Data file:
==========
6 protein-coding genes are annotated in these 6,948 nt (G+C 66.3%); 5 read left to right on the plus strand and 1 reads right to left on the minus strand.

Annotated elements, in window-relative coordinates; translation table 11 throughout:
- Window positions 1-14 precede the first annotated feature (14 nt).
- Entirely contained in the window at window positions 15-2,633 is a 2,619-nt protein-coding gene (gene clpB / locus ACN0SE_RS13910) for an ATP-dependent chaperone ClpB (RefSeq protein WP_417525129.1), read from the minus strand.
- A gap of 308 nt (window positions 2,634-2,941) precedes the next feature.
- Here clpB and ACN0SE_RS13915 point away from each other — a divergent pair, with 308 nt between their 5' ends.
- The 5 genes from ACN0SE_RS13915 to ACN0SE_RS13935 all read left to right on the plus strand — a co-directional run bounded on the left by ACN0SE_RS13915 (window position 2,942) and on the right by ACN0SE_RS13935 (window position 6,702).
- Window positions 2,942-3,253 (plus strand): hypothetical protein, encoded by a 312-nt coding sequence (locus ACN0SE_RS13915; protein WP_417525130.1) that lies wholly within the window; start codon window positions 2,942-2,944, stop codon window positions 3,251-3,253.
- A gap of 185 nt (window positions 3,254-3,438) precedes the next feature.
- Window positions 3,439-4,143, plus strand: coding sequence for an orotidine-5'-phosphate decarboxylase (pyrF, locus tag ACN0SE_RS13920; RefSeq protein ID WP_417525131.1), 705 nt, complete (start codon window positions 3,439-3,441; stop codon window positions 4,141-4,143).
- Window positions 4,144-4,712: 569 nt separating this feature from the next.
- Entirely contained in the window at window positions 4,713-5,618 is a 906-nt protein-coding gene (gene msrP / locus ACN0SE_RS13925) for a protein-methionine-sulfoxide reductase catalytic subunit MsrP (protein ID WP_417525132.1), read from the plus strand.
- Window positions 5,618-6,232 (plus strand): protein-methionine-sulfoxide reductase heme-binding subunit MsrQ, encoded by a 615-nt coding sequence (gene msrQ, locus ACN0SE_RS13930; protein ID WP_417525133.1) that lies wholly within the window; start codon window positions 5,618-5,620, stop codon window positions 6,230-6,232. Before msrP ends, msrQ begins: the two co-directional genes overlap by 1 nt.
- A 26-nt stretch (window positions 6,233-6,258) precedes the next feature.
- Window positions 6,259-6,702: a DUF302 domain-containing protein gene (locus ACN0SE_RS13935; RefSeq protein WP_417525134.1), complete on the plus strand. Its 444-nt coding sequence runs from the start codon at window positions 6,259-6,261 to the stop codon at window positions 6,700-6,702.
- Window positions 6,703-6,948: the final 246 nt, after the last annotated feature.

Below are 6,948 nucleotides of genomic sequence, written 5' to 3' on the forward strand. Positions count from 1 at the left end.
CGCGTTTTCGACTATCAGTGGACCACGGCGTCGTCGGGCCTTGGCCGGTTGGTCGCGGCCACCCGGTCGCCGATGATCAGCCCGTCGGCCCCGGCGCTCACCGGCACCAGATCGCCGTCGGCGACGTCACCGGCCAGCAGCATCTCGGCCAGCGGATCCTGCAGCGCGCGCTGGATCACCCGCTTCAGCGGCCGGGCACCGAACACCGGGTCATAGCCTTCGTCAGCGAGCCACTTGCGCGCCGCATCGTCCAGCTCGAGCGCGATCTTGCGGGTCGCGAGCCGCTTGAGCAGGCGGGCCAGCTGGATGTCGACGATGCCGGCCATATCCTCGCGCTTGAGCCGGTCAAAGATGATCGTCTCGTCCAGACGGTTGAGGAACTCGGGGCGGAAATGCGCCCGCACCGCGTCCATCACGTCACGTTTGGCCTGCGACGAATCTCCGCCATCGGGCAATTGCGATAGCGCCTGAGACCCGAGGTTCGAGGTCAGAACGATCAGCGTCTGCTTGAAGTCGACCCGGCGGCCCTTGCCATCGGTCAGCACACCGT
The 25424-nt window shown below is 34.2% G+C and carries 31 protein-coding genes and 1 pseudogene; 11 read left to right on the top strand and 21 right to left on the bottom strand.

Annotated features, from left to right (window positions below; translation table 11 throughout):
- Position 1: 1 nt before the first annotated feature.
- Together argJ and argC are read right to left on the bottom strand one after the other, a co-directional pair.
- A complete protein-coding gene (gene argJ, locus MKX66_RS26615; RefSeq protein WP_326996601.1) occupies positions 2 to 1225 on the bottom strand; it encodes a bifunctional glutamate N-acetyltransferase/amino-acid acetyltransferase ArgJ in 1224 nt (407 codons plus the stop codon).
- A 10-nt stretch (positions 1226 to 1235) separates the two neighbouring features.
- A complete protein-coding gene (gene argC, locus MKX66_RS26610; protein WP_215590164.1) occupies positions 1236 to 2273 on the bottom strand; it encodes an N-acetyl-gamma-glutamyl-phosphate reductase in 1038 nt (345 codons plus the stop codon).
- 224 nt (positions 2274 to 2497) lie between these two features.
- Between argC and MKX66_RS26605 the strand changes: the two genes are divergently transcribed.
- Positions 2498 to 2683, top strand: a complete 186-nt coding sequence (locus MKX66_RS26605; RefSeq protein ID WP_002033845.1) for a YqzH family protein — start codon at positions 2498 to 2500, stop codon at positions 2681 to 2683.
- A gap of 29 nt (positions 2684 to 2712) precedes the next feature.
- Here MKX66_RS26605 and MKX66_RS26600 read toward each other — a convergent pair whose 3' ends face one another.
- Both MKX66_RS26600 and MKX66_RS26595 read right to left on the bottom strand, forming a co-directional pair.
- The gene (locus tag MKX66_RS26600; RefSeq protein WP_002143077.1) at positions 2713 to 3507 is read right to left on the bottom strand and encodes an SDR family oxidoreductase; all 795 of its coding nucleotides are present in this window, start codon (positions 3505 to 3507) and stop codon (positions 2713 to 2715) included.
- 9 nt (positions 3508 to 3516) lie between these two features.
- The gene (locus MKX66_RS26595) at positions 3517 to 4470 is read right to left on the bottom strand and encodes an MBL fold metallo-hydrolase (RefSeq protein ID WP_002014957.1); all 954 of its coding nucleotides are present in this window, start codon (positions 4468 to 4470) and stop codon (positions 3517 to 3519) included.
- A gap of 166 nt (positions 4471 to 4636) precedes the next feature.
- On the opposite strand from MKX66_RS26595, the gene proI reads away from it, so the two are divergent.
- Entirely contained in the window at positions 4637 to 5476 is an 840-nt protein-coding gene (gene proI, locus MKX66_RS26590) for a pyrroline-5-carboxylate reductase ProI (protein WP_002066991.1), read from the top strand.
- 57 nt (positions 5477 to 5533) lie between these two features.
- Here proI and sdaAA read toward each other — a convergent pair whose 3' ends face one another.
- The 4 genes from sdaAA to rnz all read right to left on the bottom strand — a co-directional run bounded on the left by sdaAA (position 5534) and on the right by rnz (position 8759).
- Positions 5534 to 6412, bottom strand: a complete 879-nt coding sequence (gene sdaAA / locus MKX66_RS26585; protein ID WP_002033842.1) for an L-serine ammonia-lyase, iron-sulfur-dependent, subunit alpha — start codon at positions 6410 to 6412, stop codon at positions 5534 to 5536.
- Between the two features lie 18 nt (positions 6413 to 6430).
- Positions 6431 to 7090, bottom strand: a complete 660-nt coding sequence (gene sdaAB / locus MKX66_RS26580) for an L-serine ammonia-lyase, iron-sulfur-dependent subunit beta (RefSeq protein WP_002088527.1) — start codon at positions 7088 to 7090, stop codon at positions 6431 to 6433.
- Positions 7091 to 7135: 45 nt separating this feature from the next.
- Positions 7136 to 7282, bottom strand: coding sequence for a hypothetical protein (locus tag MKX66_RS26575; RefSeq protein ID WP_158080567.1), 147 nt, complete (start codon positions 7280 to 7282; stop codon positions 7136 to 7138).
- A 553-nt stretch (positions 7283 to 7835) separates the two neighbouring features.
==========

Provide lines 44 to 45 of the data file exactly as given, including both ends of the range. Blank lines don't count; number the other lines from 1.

- Positions 7091 to 7135: 45 nt separating this feature from the next.
- Positions 7136 to 7282, bottom strand: coding sequence for a hypothetical protein (locus tag MKX66_RS26575; RefSeq protein ID WP_158080567.1), 147 nt, complete (start codon positions 7280 to 7282; stop codon positions 7136 to 7138).